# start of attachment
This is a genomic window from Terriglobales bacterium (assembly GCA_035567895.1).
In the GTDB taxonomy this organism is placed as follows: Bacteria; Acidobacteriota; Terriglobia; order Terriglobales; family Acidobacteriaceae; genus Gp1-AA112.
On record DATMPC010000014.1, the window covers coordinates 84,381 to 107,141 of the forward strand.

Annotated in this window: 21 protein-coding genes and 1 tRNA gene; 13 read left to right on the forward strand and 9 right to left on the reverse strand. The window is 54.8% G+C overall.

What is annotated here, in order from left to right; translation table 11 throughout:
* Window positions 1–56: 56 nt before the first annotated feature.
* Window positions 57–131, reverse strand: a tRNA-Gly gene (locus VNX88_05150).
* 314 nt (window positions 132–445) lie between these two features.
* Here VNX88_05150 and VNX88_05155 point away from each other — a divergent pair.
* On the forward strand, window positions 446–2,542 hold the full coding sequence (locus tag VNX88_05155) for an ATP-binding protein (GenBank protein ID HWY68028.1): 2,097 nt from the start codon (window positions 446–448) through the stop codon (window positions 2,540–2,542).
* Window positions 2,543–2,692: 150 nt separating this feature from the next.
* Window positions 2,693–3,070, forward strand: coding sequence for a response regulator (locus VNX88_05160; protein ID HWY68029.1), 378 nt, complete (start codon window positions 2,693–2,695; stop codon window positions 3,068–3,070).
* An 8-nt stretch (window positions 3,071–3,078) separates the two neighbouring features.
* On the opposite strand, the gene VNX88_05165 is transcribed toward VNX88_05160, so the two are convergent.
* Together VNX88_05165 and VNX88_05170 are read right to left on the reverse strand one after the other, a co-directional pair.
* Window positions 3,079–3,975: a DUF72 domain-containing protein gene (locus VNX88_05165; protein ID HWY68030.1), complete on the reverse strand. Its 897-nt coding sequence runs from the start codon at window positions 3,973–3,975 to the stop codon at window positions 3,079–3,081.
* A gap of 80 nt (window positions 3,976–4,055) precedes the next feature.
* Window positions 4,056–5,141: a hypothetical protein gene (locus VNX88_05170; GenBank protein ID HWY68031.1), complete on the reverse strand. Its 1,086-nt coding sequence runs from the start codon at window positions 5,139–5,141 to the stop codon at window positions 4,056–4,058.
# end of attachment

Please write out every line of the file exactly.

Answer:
This is a genomic window from Terriglobales bacterium (assembly GCA_035567895.1).
In the GTDB taxonomy this organism is placed as follows: Bacteria; Acidobacteriota; Terriglobia; order Terriglobales; family Acidobacteriaceae; genus Gp1-AA112.
On record DATMPC010000014.1, the window covers coordinates 84,381 to 107,141 of the forward strand.

Annotated in this window: 21 protein-coding genes and 1 tRNA gene; 13 read left to right on the forward strand and 9 right to left on the reverse strand. The window is 54.8% G+C overall.

What is annotated here, in order from left to right; translation table 11 throughout:
* Window positions 1–56: 56 nt before the first annotated feature.
* Window positions 57–131, reverse strand: a tRNA-Gly gene (locus VNX88_05150).
* 314 nt (window positions 132–445) lie between these two features.
* Here VNX88_05150 and VNX88_05155 point away from each other — a divergent pair.
* On the forward strand, window positions 446–2,542 hold the full coding sequence (locus tag VNX88_05155) for an ATP-binding protein (GenBank protein ID HWY68028.1): 2,097 nt from the start codon (window positions 446–448) through the stop codon (window positions 2,540–2,542).
* Window positions 2,543–2,692: 150 nt separating this feature from the next.
* Window positions 2,693–3,070, forward strand: coding sequence for a response regulator (locus VNX88_05160; protein ID HWY68029.1), 378 nt, complete (start codon window positions 2,693–2,695; stop codon window positions 3,068–3,070).
* An 8-nt stretch (window positions 3,071–3,078) separates the two neighbouring features.
* On the opposite strand, the gene VNX88_05165 is transcribed toward VNX88_05160, so the two are convergent.
* Together VNX88_05165 and VNX88_05170 are read right to left on the reverse strand one after the other, a co-directional pair.
* Window positions 3,079–3,975: a DUF72 domain-containing protein gene (locus VNX88_05165; protein ID HWY68030.1), complete on the reverse strand. Its 897-nt coding sequence runs from the start codon at window positions 3,973–3,975 to the stop codon at window positions 3,079–3,081.
* A gap of 80 nt (window positions 3,976–4,055) precedes the next feature.
* Window positions 4,056–5,141: a hypothetical protein gene (locus VNX88_05170; GenBank protein ID HWY68031.1), complete on the reverse strand. Its 1,086-nt coding sequence runs from the start codon at window positions 5,139–5,141 to the stop codon at window positions 4,056–4,058.